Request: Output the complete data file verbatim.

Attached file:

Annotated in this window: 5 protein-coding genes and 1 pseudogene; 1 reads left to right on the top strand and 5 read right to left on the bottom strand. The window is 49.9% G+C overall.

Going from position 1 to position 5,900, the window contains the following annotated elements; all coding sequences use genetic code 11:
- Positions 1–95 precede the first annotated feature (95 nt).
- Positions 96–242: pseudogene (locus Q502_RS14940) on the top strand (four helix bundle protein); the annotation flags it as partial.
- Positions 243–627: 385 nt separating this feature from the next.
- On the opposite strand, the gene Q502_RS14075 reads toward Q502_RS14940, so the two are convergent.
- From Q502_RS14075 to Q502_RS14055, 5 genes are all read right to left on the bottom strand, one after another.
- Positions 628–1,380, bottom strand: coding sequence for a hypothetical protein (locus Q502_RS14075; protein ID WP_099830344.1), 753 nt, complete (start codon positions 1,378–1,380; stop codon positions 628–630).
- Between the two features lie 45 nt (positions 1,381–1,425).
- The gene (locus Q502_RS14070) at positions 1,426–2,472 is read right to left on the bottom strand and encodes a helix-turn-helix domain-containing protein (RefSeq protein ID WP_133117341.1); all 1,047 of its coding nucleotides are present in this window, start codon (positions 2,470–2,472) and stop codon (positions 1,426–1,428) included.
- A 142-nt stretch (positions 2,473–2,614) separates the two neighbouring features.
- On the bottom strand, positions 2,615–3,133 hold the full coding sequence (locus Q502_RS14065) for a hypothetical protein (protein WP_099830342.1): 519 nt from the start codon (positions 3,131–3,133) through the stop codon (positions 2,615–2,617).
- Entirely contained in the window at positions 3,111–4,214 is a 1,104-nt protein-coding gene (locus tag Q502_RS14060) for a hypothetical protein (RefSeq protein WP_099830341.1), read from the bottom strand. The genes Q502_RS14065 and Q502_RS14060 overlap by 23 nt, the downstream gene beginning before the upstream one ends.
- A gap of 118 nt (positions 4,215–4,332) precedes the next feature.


Annotated in this window: 5 protein-coding genes and 1 pseudogene; 1 reads left to right on the top strand and 5 read right to left on the bottom strand. The window is 49.9% G+C overall.

Going from position 1 to position 5,900, the window contains the following annotated elements; all coding sequences use genetic code 11:
- Positions 1–95 precede the first annotated feature (95 nt).
- Positions 96–242: pseudogene (locus Q502_RS14940) on the top strand (four helix bundle protein); the annotation flags it as partial.
- Positions 243–627: 385 nt separating this feature from the next.
- On the opposite strand, the gene Q502_RS14075 reads toward Q502_RS14940, so the two are convergent.
- From Q502_RS14075 to Q502_RS14055, 5 genes are all read right to left on the bottom strand, one after another.
- Positions 628–1,380, bottom strand: coding sequence for a hypothetical protein (locus Q502_RS14075; protein ID WP_099830344.1), 753 nt, complete (start codon positions 1,378–1,380; stop codon positions 628–630).
- Between the two features lie 45 nt (positions 1,381–1,425).
- The gene (locus Q502_RS14070) at positions 1,426–2,472 is read right to left on the bottom strand and encodes a helix-turn-helix domain-containing protein (RefSeq protein ID WP_133117341.1); all 1,047 of its coding nucleotides are present in this window, start codon (positions 2,470–2,472) and stop codon (positions 1,426–1,428) included.
- A 142-nt stretch (positions 2,473–2,614) separates the two neighbouring features.
- On the bottom strand, positions 2,615–3,133 hold the full coding sequence (locus Q502_RS14065) for a hypothetical protein (protein WP_099830342.1): 519 nt from the start codon (positions 3,131–3,133) through the stop codon (positions 2,615–2,617).
- Entirely contained in the window at positions 3,111–4,214 is a 1,104-nt protein-coding gene (locus tag Q502_RS14060) for a hypothetical protein (RefSeq protein WP_099830341.1), read from the bottom strand. The genes Q502_RS14065 and Q502_RS14060 overlap by 23 nt, the downstream gene beginning before the upstream one ends.
- A gap of 118 nt (positions 4,215–4,332) precedes the next feature.